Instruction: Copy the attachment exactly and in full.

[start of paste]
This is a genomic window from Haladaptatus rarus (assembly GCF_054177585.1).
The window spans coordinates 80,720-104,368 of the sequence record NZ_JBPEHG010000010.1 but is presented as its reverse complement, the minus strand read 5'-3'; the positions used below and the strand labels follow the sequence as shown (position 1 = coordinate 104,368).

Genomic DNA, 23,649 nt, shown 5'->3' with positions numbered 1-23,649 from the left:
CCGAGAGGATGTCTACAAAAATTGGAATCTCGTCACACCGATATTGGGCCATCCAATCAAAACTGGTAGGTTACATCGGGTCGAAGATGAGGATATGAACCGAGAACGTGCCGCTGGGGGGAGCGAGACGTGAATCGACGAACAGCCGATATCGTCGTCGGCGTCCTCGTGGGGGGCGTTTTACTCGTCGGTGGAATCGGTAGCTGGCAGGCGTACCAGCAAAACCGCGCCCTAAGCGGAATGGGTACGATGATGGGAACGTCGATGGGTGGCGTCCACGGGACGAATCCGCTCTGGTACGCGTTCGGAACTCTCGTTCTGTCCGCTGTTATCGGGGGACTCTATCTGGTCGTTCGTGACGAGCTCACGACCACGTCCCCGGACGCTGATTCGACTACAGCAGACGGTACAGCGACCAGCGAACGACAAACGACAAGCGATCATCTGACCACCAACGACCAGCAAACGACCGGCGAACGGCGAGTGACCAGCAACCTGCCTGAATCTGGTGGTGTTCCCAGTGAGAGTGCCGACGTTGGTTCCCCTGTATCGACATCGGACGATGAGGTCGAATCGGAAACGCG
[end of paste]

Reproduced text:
This is a genomic window from Haladaptatus rarus (assembly GCF_054177585.1).
The window spans coordinates 80,720-104,368 of the sequence record NZ_JBPEHG010000010.1 but is presented as its reverse complement, the minus strand read 5'-3'; the positions used below and the strand labels follow the sequence as shown (position 1 = coordinate 104,368).

Genomic DNA, 23,649 nt, shown 5'->3' with positions numbered 1-23,649 from the left:
CCGAGAGGATGTCTACAAAAATTGGAATCTCGTCACACCGATATTGGGCCATCCAATCAAAACTGGTAGGTTACATCGGGTCGAAGATGAGGATATGAACCGAGAACGTGCCGCTGGGGGGAGCGAGACGTGAATCGACGAACAGCCGATATCGTCGTCGGCGTCCTCGTGGGGGGCGTTTTACTCGTCGGTGGAATCGGTAGCTGGCAGGCGTACCAGCAAAACCGCGCCCTAAGCGGAATGGGTACGATGATGGGAACGTCGATGGGTGGCGTCCACGGGACGAATCCGCTCTGGTACGCGTTCGGAACTCTCGTTCTGTCCGCTGTTATCGGGGGACTCTATCTGGTCGTTCGTGACGAGCTCACGACCACGTCCCCGGACGCTGATTCGACTACAGCAGACGGTACAGCGACCAGCGAACGACAAACGACAAGCGATCATCTGACCACCAACGACCAGCAAACGACCGGCGAACGGCGAGTGACCAGCAACCTGCCTGAATCTGGTGGTGTTCCCAGTGAGAGTGCCGACGTTGGTTCCCCTGTATCGACATCGGACGATGAGGTCGAATCGGAAACGCG